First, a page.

Half of all Porsches will plug in by 2025, showing importance of electric cars

Jan 05, 2018

Half of all Porsches will plug in by 2025, showing importance of electric cars

Its customers and employees know, but the rest of the world may not quite have realized that Porsche now sells six separate plug-in hybrid models. They span three different vehicles—the Porsche Panamera large sedan, the Panamera Sport Turismo shooting brake, and the Cayenne sport utility vehicle—and a pair of powertrains for each. In addition to the standard E-Hybrid system now paired with all-wheel drive, a more powerful Turbo S E-Hybrid model producing 680 horsepower tops the range for each vehicle.

The E-Hybrid versions have brought more new buyers to the Porsche brand than any other model, said Klaus Zellner, president and CEO of the sports-car company’s North American operations. He spoke to Green Car Reports in an interview during this week’s Los Angeles auto show media days. Those buyers are more interested in the latest technology, Zellner suggested, see the E-Hybrid as the most technically advanced of the Porsche range and are deeply interested in data on its fuel consumption and energy use.

But the expanding roster of plug-in hybrid Porsches is just the first step in a plan of converting its lineup over to plug-in electric vehicles that will proceed at a lightning-quick pace. The company, Zellner said, expects that by 2025—only a bit more than seven years hence—fully half of its global sales volume will have plugs. Plug-in hybrids will make up the majority of those cars, at perhaps 70 or 75 percent, he said. But “in our lifetime,” Zellner suggested, “battery-electric vehicles will take over.”

Audi, Porsche’s higher-volume VW Group sibling, said two years ago that 25 percent of its sales by 2025 would be plug-in cars—but Porsche’s plans are far more aggressive yet. The first entry will be the production version of the Porsche Mission E, the concept for an all-electric sport sedan smaller than the Panamera, that will debut in 2020. Work on that car is well underway, Zellner said, and it will offer two specifications that will reassure Porsche buyers that owning and driving an electric car won’t require any compromises.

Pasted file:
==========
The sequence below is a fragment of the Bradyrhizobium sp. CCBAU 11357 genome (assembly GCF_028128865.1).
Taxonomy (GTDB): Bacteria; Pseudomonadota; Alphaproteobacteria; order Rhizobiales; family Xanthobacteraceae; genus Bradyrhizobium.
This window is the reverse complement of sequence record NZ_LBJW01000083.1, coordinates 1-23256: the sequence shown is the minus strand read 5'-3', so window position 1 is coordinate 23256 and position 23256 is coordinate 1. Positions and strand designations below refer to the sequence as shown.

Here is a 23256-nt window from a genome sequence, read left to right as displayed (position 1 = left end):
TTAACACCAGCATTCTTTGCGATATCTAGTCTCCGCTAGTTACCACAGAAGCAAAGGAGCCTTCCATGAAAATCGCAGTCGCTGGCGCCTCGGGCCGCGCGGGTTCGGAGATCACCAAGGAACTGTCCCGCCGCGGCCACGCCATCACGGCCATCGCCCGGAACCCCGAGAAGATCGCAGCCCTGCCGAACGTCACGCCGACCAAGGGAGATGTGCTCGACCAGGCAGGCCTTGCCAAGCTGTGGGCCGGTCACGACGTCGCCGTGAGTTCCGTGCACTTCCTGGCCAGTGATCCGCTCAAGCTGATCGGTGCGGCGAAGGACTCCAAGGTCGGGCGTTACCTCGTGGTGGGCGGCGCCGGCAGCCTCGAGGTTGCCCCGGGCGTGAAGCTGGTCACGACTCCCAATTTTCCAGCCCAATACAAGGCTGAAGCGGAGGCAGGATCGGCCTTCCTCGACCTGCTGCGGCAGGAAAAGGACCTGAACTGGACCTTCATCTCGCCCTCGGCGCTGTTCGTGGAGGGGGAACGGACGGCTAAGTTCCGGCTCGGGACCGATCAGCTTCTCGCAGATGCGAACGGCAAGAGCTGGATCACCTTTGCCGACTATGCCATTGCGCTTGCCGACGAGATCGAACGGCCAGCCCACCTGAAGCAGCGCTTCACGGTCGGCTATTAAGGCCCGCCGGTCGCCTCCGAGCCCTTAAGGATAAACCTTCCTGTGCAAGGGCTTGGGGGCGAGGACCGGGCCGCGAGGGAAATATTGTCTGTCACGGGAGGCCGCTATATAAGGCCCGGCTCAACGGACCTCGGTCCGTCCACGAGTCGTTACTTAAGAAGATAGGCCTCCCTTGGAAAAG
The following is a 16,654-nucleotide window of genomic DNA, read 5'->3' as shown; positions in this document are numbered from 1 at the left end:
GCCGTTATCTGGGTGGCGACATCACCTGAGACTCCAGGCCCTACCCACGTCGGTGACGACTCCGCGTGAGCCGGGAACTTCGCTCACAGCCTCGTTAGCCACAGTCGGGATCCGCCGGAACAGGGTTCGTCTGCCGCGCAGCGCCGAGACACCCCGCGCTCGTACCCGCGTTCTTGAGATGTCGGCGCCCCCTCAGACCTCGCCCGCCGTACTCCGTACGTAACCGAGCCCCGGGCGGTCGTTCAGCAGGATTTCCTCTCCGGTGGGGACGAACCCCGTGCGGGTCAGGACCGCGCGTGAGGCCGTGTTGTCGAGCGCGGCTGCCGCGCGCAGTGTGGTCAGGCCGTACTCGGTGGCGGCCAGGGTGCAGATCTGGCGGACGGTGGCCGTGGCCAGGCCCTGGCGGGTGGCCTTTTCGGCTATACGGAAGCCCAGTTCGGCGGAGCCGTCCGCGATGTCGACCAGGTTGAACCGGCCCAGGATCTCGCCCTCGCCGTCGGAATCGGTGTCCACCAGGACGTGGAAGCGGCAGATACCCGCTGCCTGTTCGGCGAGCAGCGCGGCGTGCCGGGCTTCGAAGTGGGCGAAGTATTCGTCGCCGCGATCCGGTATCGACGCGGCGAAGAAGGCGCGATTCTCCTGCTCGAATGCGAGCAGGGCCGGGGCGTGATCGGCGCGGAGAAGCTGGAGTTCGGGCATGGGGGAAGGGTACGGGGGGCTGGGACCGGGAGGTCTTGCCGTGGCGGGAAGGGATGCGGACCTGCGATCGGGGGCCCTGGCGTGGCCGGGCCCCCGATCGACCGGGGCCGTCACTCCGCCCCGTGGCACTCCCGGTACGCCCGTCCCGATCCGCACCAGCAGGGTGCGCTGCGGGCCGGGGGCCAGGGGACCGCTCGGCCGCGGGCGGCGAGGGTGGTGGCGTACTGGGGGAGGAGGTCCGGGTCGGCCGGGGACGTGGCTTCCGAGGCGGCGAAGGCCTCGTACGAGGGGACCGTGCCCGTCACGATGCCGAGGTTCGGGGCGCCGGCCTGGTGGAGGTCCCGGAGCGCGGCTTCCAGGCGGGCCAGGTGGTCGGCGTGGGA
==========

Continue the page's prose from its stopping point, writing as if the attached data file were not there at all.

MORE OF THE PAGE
The first is a range that will be at least 300 miles, probably around 320, he said, a number high enough to alleviate any range anxiety among buyers with long commutes and unpredictable daily travel patterns. The second is fast charging of a speed so far not seen in any production vehicle: an 800-volt system operating at up to 350 kilowatts that will recharge even the largest battery packs to 80 percent of capacity in less than 20 minutes. So where will such a network of public charging stations come from, given that many Porsche buyers likely know Tesla owners who’ve demonstrated the Supercharger network.

There will actually be three ways that Porsche electric-car drivers can charge on road trips, Zellner suggested. The first and earliest is likely to be the U.S. network of 189 Porsche dealers, all of which will have the 350-kw fast-charging stations by the time the production Mission E launches.
Second is the Electrify America project, VW Group’s $2 billion, 10-year project to build nationwide electric-car charging infrastructure, which will include a variety of charging speeds and be open to the public at large.

Third, and an element we hadn’t seen covered before, will be destination chargers at hotels, restaurants, and other venues Porsche owners are likely to travel to.
This is a case where it appears Porsche is learning from the upstart Tesla luxury-car brand. The Silicon Valley startup has long installed destination chargers, using the unique Tesla connector, to provide overnight charging at hotels, inns, and other venues where Tesla drivers are likely to spend a few hours or more. Zellner admitted, however, that Porsche hadn’t yet decided if its destination chargers would be limited to use by Porsche plug-in drivers or use a standard connector that would charge any electric car.